In mid-August, Regent Law’s Office of Career & Alumni Services hosted the 9th Annual Community Service Day. Some 140 participants including Regent Law students, faculty, deans, staff, alumni, and members of the James Kent Inn of Court and their families tackled tasks at Union Mission, the Southeast Virginia Foodbank, St. Mary’s Home for Disabled Children and the Bridge Christian Fellowship Church. Each year the effort is encouraged by Regent Law to remind students that law, in the name of Christ, is about having a servant’s heart: putting others first in a career teeming with a countering reputation. Ashna Desai, 2L, spent her time volunteering at the Union Mission. Her team unpacked donated winter clothes and prepared them for sale or distribution by the organization. Desai said that the day of volunteering in t…

Constitution Day Explores Fifth Amendment: Should You Talk to the Police?

Life, liberty, pursuit of happiness and the right to due process: Regent University School of Law (LAW), Roberson School of Government (RSG) and College of Arts & Sciences (CAS) explored the Fifth Amendment promised to citizens in the United States Constitution on Monday, September 18.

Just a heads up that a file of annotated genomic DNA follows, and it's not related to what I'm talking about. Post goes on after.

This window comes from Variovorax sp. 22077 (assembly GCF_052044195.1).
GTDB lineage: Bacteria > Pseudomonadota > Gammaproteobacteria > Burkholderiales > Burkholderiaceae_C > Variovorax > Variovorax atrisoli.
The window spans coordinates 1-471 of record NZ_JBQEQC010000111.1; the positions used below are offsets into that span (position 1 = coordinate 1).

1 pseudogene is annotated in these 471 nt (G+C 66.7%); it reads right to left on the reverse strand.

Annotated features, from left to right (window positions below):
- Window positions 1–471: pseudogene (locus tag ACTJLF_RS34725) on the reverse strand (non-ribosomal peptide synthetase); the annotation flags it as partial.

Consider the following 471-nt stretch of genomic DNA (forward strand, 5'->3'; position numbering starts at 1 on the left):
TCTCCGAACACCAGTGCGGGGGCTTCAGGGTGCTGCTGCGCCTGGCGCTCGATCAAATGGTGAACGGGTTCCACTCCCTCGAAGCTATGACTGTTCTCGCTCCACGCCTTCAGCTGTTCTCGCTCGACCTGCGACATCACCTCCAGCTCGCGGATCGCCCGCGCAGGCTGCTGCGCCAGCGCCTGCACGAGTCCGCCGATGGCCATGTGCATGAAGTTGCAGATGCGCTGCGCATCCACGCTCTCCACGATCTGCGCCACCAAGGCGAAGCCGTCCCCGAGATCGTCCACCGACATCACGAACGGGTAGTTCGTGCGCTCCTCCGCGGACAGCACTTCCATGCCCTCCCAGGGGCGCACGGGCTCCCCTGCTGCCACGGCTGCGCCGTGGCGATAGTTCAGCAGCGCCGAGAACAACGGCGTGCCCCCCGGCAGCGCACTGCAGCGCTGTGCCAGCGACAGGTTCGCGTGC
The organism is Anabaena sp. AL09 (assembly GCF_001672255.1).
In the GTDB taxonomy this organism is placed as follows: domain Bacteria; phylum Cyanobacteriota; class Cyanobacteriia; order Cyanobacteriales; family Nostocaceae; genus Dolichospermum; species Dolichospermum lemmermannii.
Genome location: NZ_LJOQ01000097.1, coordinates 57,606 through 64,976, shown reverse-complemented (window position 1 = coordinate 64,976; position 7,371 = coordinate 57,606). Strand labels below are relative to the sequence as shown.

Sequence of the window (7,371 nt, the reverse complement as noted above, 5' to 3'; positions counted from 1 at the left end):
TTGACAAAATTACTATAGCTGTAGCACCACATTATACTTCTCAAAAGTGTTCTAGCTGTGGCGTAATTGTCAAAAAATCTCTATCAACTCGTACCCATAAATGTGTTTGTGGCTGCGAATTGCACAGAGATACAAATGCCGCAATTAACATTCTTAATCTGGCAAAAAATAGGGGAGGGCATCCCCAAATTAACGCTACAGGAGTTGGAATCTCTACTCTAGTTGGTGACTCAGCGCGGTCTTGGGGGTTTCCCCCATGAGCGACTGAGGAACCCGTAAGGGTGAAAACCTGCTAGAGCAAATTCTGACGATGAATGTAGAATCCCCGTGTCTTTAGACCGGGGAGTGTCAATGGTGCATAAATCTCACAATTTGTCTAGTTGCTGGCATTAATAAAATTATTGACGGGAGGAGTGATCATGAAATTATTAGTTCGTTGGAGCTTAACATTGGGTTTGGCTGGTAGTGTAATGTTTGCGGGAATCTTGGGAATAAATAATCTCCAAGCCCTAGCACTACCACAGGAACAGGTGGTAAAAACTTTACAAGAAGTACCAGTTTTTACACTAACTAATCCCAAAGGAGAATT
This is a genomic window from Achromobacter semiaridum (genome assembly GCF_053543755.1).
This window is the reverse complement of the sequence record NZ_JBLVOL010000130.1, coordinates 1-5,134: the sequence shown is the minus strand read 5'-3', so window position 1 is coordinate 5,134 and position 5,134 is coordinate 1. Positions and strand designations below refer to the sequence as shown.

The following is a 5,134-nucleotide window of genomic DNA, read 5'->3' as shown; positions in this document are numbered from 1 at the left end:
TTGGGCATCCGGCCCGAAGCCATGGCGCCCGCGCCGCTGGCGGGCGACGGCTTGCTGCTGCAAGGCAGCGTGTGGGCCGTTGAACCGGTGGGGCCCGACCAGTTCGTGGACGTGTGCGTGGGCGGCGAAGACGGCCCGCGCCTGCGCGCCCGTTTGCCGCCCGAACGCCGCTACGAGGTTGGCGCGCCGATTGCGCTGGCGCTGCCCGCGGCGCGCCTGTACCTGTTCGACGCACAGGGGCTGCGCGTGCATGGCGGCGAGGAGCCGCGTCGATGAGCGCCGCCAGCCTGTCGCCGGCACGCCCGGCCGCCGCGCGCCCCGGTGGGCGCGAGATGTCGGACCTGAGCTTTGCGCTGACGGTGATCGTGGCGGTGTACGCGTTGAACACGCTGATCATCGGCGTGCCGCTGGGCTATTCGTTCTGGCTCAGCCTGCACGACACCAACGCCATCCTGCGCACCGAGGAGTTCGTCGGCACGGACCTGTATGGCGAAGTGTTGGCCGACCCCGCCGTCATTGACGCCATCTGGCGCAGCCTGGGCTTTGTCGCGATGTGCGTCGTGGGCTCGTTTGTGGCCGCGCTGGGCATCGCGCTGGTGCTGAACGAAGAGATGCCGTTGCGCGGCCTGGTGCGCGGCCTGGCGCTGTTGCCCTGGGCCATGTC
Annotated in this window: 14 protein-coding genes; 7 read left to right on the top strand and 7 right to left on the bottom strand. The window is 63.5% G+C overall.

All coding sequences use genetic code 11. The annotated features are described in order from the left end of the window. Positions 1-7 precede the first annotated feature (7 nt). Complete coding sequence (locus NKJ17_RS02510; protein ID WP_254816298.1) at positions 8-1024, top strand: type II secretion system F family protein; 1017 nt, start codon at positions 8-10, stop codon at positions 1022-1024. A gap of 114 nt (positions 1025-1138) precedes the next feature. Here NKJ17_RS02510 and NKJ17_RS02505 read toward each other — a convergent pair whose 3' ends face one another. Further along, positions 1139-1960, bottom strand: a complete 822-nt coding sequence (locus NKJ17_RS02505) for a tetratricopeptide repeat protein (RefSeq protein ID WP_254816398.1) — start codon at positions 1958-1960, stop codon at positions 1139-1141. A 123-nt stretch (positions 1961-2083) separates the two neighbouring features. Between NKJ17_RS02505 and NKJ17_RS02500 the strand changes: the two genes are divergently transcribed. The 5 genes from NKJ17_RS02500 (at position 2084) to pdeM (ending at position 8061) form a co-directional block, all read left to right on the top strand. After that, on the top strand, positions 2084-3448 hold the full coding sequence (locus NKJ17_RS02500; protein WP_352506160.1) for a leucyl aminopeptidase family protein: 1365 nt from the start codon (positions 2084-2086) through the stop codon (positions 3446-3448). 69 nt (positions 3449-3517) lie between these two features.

Each year, Regent celebrates the nationwide observance of “Constitution Day,” a day commemorating the signing of the U.S. Constitution on September 17, 1787.

To commemorate this year, LAW professor James Duane and Hampton Commonwealth’s Attorney Anton Bell presented their perspectives on “Finding Common Ground for Criminal Justice: Exploring the Fifth Amendment.”



Duane spelled out his perspective on the Fifth Amendment from his recently published book that explores cases in which innocent parties have self-incriminated in criminal cases due to a lack of proper “lawyering up” before talking to police.

You Have the Right to Remain Innocent: What Police Officers Tell Their Children About the Fifth Amen…